A white paper review by Laura Eldredge The manual “The ABC’s of Advocacy in Child Care” (put together by the Child Care Resource Center, Inc.) is a summary of the many ways a person can become involved in advocating for child care issues. Even though this publication focuses on the resources available in the state of Massachusetts; it is still a very useful resource to child care professionals and for families with young children anywhere. It can be a springboard into researching similar services available in your state. Here is a review of this manual, which will cover some of the highlights of the many ways to get involved in promoting affordable, high quality early education programs.The Role of State Government The state governments consist of three branches: (legislative, executive and judicial), just like the federal government. “The ABC’s of Advocacy in Child Care” explains each level, and how advocates interact at those levels.The legislative branch has the responsibility of budgeting and turning bills into laws. Legislation on child care issues can be heard by a Joint Committee on Human Services and Elderly Affairs. The head of the executive branch is the Governor of the state, and is made up of various other leaders. The Governor has the power to sign bills into laws and to veto bills. The third branch of the state government (the judicial branch), is made up of the court system. While this branch can be useful to advocate for various causes; it is not a common place for advocates of child care. Communicating with your Legislator This section of the manual really shows how a person can take action, and outlines steps to take in becoming an advocate for early childhood education and quality child care. This section starts off by talking about the influences on your Legislator, as they are responsible to many people and many issues in the community. Influences like the media, local businesses, lobbyists, community agencies are all competing for the support of your Legislator. Even with that being said, your Legislator will not know your concerns if you do not communicate with them. The manual summarizes several ways to communicate with your Legislator, such as writing a letter, calling to speak to your Legislator or a member of his/her staff, making an appointment to speak in person or writing a letter to the editor. Whatever means that are used in communicating with your Legislators, there are some key communication tips that can make a huge difference in how your message comes across.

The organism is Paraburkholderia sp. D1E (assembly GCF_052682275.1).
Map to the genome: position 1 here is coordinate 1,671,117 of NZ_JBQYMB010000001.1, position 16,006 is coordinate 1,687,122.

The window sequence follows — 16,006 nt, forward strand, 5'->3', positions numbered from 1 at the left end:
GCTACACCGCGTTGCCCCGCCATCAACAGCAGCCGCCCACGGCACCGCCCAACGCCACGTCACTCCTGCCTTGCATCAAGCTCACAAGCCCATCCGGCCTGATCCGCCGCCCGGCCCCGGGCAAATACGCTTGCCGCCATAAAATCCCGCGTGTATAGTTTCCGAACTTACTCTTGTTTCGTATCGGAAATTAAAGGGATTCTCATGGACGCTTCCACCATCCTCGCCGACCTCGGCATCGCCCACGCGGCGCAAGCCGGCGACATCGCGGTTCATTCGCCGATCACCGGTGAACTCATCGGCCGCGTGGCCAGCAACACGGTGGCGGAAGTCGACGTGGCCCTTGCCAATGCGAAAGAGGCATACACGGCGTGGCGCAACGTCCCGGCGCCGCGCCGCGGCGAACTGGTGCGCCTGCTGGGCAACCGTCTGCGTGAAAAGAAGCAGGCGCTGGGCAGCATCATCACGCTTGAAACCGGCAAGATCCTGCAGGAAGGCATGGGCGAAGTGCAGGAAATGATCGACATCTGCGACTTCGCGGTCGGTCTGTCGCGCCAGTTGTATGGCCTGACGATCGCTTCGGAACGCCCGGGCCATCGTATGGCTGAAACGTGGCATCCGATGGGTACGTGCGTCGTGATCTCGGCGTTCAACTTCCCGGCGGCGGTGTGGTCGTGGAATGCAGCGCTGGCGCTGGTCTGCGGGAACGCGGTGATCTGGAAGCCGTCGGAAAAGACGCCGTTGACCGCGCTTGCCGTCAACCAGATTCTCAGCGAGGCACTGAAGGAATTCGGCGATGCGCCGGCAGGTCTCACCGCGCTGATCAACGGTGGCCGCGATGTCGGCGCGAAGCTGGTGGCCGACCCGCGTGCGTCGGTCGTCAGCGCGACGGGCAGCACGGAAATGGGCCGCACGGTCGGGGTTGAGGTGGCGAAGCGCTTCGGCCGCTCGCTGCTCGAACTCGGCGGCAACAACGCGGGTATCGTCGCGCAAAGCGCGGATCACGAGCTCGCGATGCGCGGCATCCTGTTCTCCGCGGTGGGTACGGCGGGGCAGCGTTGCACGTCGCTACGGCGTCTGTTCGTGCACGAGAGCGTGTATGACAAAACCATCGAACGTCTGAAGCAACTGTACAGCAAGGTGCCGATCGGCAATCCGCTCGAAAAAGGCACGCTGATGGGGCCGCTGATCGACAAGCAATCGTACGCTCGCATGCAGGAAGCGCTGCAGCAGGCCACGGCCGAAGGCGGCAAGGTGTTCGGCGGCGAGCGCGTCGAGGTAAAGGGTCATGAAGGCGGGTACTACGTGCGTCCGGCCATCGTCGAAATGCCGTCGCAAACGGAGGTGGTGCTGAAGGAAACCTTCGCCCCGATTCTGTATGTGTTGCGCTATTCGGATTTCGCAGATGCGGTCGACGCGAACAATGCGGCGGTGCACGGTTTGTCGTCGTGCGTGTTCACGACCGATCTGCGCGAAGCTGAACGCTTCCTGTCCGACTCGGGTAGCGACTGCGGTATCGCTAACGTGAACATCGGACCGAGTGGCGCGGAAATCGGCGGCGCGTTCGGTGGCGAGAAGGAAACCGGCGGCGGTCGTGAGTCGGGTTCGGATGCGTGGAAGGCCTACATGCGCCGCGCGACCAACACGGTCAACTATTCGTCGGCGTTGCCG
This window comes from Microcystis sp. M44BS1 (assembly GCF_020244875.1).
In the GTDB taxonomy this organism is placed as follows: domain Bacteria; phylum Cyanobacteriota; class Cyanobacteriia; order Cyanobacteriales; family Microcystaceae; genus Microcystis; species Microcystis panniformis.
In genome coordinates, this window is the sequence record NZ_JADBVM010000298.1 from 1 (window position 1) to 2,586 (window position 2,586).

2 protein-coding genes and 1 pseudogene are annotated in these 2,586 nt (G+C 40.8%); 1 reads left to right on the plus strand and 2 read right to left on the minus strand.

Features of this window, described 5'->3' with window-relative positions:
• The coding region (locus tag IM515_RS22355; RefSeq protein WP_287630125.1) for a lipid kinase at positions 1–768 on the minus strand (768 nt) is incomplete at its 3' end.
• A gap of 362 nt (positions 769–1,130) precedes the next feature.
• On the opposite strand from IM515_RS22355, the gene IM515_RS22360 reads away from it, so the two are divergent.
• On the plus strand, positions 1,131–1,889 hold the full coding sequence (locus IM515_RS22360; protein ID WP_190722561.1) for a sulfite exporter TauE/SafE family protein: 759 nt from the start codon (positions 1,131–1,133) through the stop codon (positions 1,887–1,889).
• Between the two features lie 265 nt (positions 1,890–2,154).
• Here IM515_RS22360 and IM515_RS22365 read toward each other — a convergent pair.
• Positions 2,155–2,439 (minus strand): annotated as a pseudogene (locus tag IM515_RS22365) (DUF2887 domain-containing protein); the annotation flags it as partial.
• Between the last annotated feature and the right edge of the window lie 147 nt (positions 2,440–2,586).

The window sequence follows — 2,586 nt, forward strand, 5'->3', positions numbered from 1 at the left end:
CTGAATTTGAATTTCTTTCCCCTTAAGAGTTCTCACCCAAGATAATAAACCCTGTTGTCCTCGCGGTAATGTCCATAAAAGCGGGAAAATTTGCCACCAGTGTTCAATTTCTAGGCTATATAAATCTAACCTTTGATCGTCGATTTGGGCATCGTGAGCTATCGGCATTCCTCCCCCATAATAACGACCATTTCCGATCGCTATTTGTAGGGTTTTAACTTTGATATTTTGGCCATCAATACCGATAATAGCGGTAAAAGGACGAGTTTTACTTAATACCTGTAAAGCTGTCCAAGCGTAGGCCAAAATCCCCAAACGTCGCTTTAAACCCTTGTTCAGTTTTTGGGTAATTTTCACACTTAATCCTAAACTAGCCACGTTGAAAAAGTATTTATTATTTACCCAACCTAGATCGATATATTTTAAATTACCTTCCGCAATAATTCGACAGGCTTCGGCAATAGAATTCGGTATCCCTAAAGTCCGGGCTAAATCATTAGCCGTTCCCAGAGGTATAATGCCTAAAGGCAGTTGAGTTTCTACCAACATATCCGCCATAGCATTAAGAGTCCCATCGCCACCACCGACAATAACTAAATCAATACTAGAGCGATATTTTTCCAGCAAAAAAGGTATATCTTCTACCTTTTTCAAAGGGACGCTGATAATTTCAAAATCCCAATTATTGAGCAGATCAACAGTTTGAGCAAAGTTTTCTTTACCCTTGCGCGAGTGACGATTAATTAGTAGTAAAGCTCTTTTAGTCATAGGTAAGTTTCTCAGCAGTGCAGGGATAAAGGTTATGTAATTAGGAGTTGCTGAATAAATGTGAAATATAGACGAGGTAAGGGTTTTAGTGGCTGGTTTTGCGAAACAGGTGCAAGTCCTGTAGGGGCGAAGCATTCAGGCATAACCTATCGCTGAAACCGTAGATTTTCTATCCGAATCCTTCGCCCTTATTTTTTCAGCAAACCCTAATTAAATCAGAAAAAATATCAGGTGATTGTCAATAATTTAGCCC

- Know that YOU are the expert of your issue - In specifically speaking to child care issues, you have the experience and knowledge of the day-to-day problems that you face.
- Your Legislator should be accountable to YOU - It is their job to represent your issues in the decisions they make and the causes that they support.
- Legislator aides are useful people to talk to – Aides brief the Legislators on conversations with constituents, so talking to an aide is just as valuable as being able to talk to your Legislator directly.
- Be sure to communicate your goals or what you would like to see achieved – Be as specific as you can about what changes you would like to see made or what resources you need.
- Be prepared – Know what you want to communicate, and have your facts ready.
- Don’t worry if you can’t answer a question – Offer to get the answer to them as soon as possible.
- FOLLOW-UP! Be sure to send a note and thank them for their time and maintain regular contact.